As an experienced shopper I can walk into an establishment and usually tell within 5 minutes ... if the company employs a shopping service

Now that would be telling!, USA
Here in the US, an increasing number of companies now employ the services of 'mystery shoppers'. As independent contractors we enter the store under the guise of the normal customer. We may rate everything from cleanliness and maintenance of the facility to customer service and cash handling technique. Working full-time I've shopped everything from retail, dining, housing, banking, travel, governmental offices and yes, now, even live web chat customer assistance of e-tailors. As an experienced shopper I can walk into an establishment and usually tell within 5 minutes based on services received if the company employs a shopping service. The improvements are that noticeable. But do I love to sit around, half dressed with credit card in hand, shopping the infinite selection available on the Internet? You bet!
Now that would be telling!, USA

I don't encounter much rudeness in shops, however I get so annoyed and extremely uncomfortable with shop assistants that pounce on you as soon as you walk in. I barely have a chance to look at all when I am asked, "Can I help you?" and when I say "No" they continually watch me. I don't want the shop assistants eyeing me up, making up their mind whether something I am glancing at will look any good on me, or if it will even fit me! I walk straight out of the shop when the assistants are like this.
Andrea, Australia

I'm an English ex-pat living in Germany. Anyone complaining about the service in English shops should experience the "service" here. Compared to the service one receives in German shops, customers in England are treated like kings.
Mike Williamson, Germany

I take issue with Suzy's comments. I work in a call centre full-time and I find it a vibrant and fulfilling place of work. I get paid a reasonable wage and my employers are always helpful and understanding. I do get my bad days but I do not know of a job where employers are 100% happy all the time.
Louise, UK

While high street shopping is no pleasure in the UK, at least you are certain to get what you see. My experiences of shopping on the Internet have been a nightmare. Hassle free? I don't think so. The pictures of the goods all look very pretty but when it comes to delivery of the of the order, forget it. I much prefer using the high street, indifferent staff or not.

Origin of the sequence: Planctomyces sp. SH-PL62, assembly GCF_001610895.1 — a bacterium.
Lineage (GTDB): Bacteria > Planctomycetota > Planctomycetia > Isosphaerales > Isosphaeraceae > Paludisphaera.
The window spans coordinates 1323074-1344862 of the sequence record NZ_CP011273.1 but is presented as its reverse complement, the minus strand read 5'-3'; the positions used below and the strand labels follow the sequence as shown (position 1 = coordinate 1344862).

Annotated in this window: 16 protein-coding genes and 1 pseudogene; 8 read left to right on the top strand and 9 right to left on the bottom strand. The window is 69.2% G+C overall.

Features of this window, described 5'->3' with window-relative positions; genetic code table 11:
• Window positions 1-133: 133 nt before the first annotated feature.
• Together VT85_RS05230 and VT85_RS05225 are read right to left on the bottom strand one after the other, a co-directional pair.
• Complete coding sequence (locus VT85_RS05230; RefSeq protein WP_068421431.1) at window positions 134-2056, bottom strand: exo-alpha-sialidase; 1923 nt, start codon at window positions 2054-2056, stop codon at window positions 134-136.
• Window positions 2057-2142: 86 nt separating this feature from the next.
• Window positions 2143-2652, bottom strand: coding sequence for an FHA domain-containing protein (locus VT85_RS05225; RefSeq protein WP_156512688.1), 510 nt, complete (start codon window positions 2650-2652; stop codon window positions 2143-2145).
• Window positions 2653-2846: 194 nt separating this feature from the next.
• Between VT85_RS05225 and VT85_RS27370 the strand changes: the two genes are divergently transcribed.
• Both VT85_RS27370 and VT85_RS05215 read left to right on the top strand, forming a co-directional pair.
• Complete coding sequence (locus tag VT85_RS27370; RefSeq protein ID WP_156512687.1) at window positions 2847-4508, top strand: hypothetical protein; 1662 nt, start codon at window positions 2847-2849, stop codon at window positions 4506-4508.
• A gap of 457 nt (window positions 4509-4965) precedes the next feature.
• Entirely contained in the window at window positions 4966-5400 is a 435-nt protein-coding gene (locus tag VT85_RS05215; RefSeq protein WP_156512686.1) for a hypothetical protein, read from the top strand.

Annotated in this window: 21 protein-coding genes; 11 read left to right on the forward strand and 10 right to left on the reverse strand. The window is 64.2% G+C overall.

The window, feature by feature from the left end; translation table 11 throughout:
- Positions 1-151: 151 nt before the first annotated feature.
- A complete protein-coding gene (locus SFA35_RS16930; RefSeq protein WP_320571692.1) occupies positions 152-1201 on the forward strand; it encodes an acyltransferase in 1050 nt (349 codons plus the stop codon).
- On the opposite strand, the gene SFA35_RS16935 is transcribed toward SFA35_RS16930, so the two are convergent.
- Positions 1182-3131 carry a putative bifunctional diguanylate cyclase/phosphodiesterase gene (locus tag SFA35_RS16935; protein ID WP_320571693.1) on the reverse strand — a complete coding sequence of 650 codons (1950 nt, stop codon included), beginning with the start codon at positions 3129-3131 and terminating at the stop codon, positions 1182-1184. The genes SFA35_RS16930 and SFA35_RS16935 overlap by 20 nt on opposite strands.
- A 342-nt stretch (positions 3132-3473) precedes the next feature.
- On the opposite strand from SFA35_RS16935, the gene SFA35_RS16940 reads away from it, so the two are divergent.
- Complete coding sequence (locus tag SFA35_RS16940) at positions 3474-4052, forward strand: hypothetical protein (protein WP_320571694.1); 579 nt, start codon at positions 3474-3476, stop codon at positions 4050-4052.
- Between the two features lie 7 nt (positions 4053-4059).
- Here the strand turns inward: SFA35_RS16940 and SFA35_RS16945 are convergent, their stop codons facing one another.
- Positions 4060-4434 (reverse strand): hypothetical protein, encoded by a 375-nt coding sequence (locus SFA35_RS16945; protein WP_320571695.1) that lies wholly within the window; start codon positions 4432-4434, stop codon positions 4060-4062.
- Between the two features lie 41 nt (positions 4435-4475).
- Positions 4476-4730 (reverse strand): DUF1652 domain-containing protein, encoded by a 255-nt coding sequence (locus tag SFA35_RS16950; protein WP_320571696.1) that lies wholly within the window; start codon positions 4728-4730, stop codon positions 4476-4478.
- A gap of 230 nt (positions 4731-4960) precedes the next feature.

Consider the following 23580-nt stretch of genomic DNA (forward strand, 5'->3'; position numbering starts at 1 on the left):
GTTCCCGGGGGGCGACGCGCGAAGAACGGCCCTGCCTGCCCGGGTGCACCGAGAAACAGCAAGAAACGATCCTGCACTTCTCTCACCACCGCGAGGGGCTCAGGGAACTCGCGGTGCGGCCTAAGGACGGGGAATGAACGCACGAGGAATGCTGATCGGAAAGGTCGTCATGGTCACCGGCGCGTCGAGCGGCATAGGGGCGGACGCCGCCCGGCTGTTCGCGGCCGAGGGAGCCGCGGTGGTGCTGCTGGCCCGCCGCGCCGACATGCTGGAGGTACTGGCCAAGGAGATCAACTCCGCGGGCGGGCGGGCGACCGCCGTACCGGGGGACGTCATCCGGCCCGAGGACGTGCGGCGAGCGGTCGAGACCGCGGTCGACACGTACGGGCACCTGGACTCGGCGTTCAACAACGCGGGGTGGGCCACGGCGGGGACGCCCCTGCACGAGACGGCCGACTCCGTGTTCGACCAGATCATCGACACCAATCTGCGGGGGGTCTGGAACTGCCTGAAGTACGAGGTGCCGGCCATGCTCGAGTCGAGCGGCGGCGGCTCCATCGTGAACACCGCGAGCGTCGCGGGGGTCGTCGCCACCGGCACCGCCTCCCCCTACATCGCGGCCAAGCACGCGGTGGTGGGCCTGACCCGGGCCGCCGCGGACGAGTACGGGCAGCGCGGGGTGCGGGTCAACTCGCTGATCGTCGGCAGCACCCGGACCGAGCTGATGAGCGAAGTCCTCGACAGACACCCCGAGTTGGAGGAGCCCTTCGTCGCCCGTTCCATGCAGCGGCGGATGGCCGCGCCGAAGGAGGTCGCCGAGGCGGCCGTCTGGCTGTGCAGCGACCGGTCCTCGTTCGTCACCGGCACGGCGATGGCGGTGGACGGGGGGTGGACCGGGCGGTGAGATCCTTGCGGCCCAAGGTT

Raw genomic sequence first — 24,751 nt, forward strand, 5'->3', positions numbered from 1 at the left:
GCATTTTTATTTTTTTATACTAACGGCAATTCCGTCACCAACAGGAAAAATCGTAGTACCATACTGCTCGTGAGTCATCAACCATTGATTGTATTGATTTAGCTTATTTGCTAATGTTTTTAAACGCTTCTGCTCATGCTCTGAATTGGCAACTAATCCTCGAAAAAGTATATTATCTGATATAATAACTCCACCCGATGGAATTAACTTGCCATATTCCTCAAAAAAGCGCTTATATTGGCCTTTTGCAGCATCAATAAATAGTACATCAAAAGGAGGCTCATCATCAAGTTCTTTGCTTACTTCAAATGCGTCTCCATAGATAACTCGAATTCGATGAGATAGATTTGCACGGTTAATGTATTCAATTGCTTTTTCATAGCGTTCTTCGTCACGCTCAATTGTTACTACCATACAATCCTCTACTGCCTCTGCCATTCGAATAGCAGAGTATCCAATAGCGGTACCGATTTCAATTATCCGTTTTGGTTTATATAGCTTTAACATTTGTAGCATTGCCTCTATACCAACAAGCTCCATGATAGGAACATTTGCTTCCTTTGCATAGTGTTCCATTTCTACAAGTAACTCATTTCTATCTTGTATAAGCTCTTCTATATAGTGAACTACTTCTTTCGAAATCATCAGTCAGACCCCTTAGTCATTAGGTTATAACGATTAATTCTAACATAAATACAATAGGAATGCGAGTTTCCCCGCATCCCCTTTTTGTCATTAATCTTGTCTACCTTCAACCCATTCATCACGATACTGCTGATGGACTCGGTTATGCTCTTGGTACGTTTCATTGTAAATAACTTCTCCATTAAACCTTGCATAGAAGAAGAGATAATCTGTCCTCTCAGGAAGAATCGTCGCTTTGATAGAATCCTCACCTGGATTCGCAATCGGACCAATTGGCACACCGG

Aksan Shaffi, UK

I moved to the Netherlands last year and I think that the service in most shops in the UK is far superior. Here, I am frequently kept waiting by shop assistants who chat away on the phone or to other customers and staff. They do not speed up, or even seem to have any awareness that there is a queue of over ten people waiting. In supermarkets you are lucky if there are more than two checkouts open!! It really drives you crazy but Mr Fernandez does have a point about the prices!!!
Jane Atkin, Netherlands

I have lived in the USA for 2 years now and I have to say that I don't notice any difference in the level of service I get in stores compared with the UK. I find service is only generally better where people are working for a tip in the USA. I have never been greeted with a smile in my local supermarket; in fact I'm lucky if the assistant speaks proper English. With low unemployment levels here unmotivated people with poor enthusiasm normally fill these jobs, hence service does suffer.
Rob, USA

I've seen far too much of both sides of the coin - poor service and abusive customers - and am convinced the UK is stuck in a vicious circle

Julian Hayward, UK
I've seen far too much of both sides of the coin - poor service and abusive customers - and am convinced the UK is stuck in a vicious circle. Why would ordinary workers care about helping one customer if the previous one bawled them out for something outside their power? The problem is, those who have the ability to solve the real problems (under-investment, faulty computer systems, thoughtless design or whatever) are tucked away where no-one can see them, content that someone else is on the front line taking the flak. And the bigger the business the more true this is.
Julian Hayward, UK